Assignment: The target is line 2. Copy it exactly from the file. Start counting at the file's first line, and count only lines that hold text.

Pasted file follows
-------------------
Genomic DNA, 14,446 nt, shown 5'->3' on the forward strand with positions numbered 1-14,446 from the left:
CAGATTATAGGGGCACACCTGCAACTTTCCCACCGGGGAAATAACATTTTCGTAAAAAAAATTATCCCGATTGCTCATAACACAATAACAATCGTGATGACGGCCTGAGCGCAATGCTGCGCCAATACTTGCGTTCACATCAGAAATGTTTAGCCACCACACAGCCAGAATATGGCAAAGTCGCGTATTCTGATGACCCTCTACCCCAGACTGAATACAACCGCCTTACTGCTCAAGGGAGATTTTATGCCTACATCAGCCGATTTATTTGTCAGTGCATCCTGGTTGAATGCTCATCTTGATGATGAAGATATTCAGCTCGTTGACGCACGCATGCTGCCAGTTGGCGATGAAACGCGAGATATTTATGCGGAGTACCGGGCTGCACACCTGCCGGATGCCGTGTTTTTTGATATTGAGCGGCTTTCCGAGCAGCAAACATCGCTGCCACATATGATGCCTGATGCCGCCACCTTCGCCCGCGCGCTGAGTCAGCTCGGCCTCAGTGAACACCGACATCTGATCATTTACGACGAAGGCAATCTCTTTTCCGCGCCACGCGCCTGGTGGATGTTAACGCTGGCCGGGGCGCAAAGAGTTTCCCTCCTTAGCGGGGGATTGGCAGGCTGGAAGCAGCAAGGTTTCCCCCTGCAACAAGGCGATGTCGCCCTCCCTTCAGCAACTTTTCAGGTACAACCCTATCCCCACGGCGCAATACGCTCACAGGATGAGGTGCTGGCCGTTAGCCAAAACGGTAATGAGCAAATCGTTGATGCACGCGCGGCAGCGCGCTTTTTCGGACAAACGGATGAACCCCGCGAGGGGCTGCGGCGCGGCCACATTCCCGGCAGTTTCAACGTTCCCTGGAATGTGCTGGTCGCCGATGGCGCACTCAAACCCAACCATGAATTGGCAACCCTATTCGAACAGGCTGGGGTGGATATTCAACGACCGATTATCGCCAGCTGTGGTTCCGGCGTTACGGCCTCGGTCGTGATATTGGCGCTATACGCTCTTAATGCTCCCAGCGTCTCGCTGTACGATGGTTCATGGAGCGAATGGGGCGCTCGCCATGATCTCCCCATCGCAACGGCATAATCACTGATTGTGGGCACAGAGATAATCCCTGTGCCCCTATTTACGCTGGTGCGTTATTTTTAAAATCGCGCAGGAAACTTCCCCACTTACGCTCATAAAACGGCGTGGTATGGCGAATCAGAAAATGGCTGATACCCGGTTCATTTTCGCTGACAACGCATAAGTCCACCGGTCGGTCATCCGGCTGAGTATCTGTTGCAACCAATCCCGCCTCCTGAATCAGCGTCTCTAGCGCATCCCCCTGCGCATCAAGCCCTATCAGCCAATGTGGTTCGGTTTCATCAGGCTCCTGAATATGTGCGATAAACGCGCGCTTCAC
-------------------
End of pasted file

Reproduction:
CAGATTATAGGGGCACACCTGCAACTTTCCCACCGGGGAAATAACATTTTCGTAAAAAAAATTATCCCGATTGCTCATAACACAATAACAATCGTGATGACGGCCTGAGCGCAATGCTGCGCCAATACTTGCGTTCACATCAGAAATGTTTAGCCACCACACAGCCAGAATATGGCAAAGTCGCGTATTCTGATGACCCTCTACCCCAGACTGAATACAACCGCCTTACTGCTCAAGGGAGATTTTATGCCTACATCAGCCGATTTATTTGTCAGTGCATCCTGGTTGAATGCTCATCTTGATGATGAAGATATTCAGCTCGTTGACGCACGCATGCTGCCAGTTGGCGATGAAACGCGAGATATTTATGCGGAGTACCGGGCTGCACACCTGCCGGATGCCGTGTTTTTTGATATTGAGCGGCTTTCCGAGCAGCAAACATCGCTGCCACATATGATGCCTGATGCCGCCACCTTCGCCCGCGCGCTGAGTCAGCTCGGCCTCAGTGAACACCGACATCTGATCATTTACGACGAAGGCAATCTCTTTTCCGCGCCACGCGCCTGGTGGATGTTAACGCTGGCCGGGGCGCAAAGAGTTTCCCTCCTTAGCGGGGGATTGGCAGGCTGGAAGCAGCAAGGTTTCCCCCTGCAACAAGGCGATGTCGCCCTCCCTTCAGCAACTTTTCAGGTACAACCCTATCCCCACGGCGCAATACGCTCACAGGATGAGGTGCTGGCCGTTAGCCAAAACGGTAATGAGCAAATCGTTGATGCACGCGCGGCAGCGCGCTTTTTCGGACAAACGGATGAACCCCGCGAGGGGCTGCGGCGCGGCCACATTCCCGGCAGTTTCAACGTTCCCTGGAATGTGCTGGTCGCCGATGGCGCACTCAAACCCAACCATGAATTGGCAACCCTATTCGAACAGGCTGGGGTGGATATTCAACGACCGATTATCGCCAGCTGTGGTTCCGGCGTTACGGCCTCGGTCGTGATATTGGCGCTATACGCTCTTAATGCTCCCAGCGTCTCGCTGTACGATGGTTCATGGAGCGAATGGGGCGCTCGCCATGATCTCCCCATCGCAACGGCATAATCACTGATTGTGGGCACAGAGATAATCCCTGTGCCCCTATTTACGCTGGTGCGTTATTTTTAAAATCGCGCAGGAAACTTCCCCACTTACGCTCATAAAACGGCGTGGTATGGCGAATCAGAAAATGGCTGATACCCGGTTCATTTTCGCTGACAACGCATAAGTCCACCGGTCGGTCATCCGGCTGAGTATCTGTTGCAACCAATCCCGCCTCCTGAATCAGCGTCTCTAGCGCATCCCCCTGCGCATCAAGCCCTATCAGCCAATGTGGTTCGGTTTCATCAGGCTCCTGAATATGTGCGATAAACGCGCGCTTCAC